Psychological Impact of Quarantine on people

Psychological Impact of Quarantine on people

 

Author: Sushmita Singh

The December 2019 coronavirus disease outbreak as seen in many countries across the globe is a pandemic which has made people who have potentially come into contact with the infection to isolate themselves at home or in a dedicated quarantine facility. Many countries, including India, have declared lockdown for a designated period of days in attempts to flatten the curve and control the spread of the virus.

Quarantine is often associated with an unpleasant experience of separation from loved ones, the loss of freedom, uncertainty over disease status, and nevertheless, boredom. It can create an impact on mental health and psychological wellbeing of people. Studies conducted previously reported general psychological symptoms such as emotional disturbance, depression, stress, low mood, irritability, insomnia, post-traumatic stress symptoms (rated on Weiss and Marmar’s Impact of Event Scale–Revised), anger and emotional exhaustion.

Stressors during and post quarantine.

The duration of quarantine also has a major role to play among the various other stressors during quarantine. Fears of infection, inadequate information and having inadequate basic supplies creates confusion and panic, feelings of frustration and boredom often arise due to loss of usual routine, reduced social and physical contact with others and an added sense of isolation from the rest of the world.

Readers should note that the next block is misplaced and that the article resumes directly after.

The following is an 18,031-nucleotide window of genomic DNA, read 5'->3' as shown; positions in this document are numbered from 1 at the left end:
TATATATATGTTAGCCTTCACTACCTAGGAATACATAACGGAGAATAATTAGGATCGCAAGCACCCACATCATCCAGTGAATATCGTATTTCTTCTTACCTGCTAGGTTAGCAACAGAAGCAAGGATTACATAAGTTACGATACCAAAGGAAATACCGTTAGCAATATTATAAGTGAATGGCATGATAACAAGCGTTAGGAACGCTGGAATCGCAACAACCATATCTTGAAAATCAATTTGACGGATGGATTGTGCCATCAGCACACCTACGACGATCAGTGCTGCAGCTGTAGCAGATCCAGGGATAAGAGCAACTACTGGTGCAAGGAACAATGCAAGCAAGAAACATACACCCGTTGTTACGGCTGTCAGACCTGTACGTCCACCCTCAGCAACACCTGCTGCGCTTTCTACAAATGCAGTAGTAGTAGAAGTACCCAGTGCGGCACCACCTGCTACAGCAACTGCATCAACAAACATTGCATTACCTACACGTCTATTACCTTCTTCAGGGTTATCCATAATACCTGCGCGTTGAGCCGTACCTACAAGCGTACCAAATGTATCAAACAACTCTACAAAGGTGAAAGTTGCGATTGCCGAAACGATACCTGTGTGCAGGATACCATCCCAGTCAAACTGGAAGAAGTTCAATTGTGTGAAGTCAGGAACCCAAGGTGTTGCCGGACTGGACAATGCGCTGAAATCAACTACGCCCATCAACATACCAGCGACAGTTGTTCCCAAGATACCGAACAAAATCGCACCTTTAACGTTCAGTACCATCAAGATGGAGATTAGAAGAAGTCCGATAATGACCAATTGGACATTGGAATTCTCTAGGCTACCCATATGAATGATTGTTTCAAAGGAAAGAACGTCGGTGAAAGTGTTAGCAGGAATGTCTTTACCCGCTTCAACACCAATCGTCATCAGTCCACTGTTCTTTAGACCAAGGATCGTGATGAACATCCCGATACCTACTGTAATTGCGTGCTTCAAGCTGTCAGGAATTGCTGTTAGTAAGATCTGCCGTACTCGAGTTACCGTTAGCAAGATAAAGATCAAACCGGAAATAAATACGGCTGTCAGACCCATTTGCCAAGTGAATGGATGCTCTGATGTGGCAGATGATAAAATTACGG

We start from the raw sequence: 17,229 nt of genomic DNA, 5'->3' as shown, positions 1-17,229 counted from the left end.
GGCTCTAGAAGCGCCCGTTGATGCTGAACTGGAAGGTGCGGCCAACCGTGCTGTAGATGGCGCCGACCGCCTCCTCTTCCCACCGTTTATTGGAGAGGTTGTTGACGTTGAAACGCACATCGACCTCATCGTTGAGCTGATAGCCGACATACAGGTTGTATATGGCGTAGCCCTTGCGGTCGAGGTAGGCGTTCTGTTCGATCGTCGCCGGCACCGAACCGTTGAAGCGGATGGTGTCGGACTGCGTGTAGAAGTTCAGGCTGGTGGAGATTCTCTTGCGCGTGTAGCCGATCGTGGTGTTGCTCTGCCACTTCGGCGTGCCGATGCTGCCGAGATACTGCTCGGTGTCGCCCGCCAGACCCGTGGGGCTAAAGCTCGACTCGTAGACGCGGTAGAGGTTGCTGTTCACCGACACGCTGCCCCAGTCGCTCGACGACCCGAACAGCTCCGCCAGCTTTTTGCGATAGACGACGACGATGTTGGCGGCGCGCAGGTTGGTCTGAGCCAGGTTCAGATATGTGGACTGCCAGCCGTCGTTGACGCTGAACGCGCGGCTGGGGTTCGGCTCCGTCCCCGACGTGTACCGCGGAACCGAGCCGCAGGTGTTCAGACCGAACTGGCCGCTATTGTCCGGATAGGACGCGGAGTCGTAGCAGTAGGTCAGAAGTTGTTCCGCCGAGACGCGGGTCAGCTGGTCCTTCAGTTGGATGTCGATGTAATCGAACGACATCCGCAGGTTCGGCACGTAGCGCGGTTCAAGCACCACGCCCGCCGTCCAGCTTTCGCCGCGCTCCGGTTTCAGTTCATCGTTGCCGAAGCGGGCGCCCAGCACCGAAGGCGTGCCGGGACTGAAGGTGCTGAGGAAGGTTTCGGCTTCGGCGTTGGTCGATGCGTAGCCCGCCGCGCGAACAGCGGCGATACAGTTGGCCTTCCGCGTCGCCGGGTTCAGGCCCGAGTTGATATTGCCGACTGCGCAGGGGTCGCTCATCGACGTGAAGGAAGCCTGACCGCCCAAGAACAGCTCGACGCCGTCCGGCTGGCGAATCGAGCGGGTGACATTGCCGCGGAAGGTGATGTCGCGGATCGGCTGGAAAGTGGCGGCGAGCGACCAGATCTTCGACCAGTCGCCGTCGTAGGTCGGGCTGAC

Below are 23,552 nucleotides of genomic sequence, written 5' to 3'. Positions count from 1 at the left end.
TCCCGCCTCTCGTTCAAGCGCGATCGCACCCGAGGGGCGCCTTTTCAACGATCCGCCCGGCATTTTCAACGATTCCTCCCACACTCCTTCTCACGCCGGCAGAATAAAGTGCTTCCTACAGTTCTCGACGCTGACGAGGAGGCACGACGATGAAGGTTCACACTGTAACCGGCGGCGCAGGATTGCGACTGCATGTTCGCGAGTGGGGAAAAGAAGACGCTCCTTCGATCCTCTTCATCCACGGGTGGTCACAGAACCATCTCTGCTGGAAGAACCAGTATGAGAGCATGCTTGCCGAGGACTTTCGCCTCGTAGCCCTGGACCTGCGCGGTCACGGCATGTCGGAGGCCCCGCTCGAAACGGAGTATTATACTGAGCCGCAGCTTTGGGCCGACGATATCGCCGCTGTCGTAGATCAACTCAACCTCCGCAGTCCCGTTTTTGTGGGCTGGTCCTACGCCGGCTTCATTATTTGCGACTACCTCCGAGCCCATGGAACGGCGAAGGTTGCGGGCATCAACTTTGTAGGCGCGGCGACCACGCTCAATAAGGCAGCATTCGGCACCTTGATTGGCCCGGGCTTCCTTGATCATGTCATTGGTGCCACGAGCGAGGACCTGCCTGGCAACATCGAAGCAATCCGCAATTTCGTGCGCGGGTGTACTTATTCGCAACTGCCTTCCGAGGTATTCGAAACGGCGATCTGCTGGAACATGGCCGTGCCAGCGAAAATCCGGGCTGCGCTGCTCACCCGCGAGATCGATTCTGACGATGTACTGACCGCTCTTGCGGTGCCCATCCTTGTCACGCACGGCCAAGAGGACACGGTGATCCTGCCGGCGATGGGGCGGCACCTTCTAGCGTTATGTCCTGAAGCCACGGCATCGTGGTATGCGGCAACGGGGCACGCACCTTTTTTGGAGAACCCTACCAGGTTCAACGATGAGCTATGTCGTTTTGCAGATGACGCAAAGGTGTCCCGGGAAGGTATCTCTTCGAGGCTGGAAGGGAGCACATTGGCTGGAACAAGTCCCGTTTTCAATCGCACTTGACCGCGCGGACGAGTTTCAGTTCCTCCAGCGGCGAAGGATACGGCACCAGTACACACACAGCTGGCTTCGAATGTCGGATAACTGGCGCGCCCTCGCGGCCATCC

Constant worry about the situation post quarantine is an additional stressor. People are unable to work and having to interrupt their professional activities with no advanced planning, financial loss can be one of the major problems whose effects on the global economy appear to be long lasting. Stigma towards healthcare and frontline workers who are risking their lives to protect us, is evident which creates intra-household tension especially for family members. Though support from media which is a powerful influence on public attitudes, can be beneficial to reduce stigmatisation.

Previous literature suggests that psychiatric history is associated with psychological distress after experiencing any disaster-related trauma and it is likely that people with pre-existing mental health condition would need extra support during quarantine.

If a person is already suffering from anxiety, the sense of helplessness and lack of control induced by a forced quarantine can only worsen the anxiety. Being confined to a small space for people who already have claustrophobia, can be extremely stressful. People with suicidal ideation can be particularly at risk under these circumstances. Older adults and people with disabilities are at increased risk for having mental health concerns, such as depression. Mental health problems can present as physical complaints (such as headaches or stomach-aches) or cognitive problems (such as having trouble concentrating).